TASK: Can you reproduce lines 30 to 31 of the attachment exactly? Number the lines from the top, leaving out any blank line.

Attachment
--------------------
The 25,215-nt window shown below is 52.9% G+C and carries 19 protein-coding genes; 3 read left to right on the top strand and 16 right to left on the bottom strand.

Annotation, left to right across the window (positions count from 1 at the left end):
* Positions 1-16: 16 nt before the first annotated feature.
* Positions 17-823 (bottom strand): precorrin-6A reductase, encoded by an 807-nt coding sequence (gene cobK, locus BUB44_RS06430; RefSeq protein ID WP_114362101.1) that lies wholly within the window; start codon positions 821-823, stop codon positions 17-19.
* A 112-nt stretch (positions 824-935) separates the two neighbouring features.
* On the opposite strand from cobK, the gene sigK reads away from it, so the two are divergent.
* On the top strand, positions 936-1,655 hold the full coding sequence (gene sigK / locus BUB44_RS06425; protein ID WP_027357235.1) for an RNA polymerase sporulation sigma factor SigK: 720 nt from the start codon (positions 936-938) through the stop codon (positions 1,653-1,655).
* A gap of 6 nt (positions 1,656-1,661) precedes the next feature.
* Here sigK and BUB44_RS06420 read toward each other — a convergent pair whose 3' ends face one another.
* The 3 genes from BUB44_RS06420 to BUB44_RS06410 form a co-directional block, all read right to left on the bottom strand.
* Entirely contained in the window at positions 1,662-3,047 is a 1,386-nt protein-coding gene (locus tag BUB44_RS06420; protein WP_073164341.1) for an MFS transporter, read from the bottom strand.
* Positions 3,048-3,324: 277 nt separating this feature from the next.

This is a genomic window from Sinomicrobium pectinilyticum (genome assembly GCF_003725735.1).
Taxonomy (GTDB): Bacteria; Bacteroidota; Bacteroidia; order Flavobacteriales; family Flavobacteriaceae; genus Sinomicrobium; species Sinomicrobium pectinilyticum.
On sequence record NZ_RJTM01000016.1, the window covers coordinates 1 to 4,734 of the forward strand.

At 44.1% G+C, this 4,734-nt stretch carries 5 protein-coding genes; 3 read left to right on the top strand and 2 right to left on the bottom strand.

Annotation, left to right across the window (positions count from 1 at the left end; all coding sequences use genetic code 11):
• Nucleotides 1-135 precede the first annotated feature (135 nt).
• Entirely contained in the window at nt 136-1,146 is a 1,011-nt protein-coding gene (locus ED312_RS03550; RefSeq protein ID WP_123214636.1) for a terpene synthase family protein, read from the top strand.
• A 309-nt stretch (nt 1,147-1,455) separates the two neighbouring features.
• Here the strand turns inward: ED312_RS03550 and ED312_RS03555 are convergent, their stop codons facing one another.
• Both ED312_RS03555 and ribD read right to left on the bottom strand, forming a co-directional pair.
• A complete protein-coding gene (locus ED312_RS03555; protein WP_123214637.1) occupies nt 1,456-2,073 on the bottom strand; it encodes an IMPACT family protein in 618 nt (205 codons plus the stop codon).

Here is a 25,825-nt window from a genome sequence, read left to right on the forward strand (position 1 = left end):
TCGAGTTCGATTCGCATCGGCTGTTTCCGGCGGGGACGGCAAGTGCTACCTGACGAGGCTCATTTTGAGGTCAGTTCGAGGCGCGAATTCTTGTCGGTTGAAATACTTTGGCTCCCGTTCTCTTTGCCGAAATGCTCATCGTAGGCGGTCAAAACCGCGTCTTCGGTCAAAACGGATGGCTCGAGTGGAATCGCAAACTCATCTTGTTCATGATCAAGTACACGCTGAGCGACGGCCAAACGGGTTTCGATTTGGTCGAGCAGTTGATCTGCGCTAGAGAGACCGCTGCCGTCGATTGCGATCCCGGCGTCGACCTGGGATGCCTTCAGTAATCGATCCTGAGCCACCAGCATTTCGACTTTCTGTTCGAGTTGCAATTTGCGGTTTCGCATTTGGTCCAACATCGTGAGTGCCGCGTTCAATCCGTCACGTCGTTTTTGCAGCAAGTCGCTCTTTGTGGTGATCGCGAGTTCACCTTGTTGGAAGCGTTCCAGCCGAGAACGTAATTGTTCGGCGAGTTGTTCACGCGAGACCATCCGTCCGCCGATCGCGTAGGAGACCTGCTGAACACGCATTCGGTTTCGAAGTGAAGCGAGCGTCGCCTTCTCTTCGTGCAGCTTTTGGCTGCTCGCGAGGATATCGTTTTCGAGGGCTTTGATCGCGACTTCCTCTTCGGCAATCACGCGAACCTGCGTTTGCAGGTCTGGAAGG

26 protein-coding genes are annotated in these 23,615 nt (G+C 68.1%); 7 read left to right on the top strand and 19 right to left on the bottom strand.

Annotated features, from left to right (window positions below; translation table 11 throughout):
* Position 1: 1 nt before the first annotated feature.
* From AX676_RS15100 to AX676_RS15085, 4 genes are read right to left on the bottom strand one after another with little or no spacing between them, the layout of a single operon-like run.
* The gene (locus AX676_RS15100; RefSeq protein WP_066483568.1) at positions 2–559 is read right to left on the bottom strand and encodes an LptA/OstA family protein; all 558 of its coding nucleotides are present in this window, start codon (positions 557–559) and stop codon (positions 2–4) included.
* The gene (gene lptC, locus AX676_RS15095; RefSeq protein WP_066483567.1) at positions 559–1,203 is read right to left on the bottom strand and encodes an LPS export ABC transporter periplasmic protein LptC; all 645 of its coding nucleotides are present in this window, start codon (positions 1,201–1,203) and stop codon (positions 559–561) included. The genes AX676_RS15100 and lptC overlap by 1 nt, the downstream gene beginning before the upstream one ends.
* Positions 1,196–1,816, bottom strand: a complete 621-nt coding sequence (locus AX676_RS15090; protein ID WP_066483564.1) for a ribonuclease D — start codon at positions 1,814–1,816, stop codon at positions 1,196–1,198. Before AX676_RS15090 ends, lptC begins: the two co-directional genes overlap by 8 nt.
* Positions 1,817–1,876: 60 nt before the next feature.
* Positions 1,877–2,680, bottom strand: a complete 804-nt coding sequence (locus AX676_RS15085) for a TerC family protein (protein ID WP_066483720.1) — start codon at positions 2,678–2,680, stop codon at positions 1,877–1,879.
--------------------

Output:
* The gene (locus AX676_RS15100; RefSeq protein WP_066483568.1) at positions 2–559 is read right to left on the bottom strand and encodes an LptA/OstA family protein; all 558 of its coding nucleotides are present in this window, start codon (positions 557–559) and stop codon (positions 2–4) included.
* The gene (gene lptC, locus AX676_RS15095; RefSeq protein WP_066483567.1) at positions 559–1,203 is read right to left on the bottom strand and encodes an LPS export ABC transporter periplasmic protein LptC; all 645 of its coding nucleotides are present in this window, start codon (positions 1,201–1,203) and stop codon (positions 559–561) included. The genes AX676_RS15100 and lptC overlap by 1 nt, the downstream gene beginning before the upstream one ends.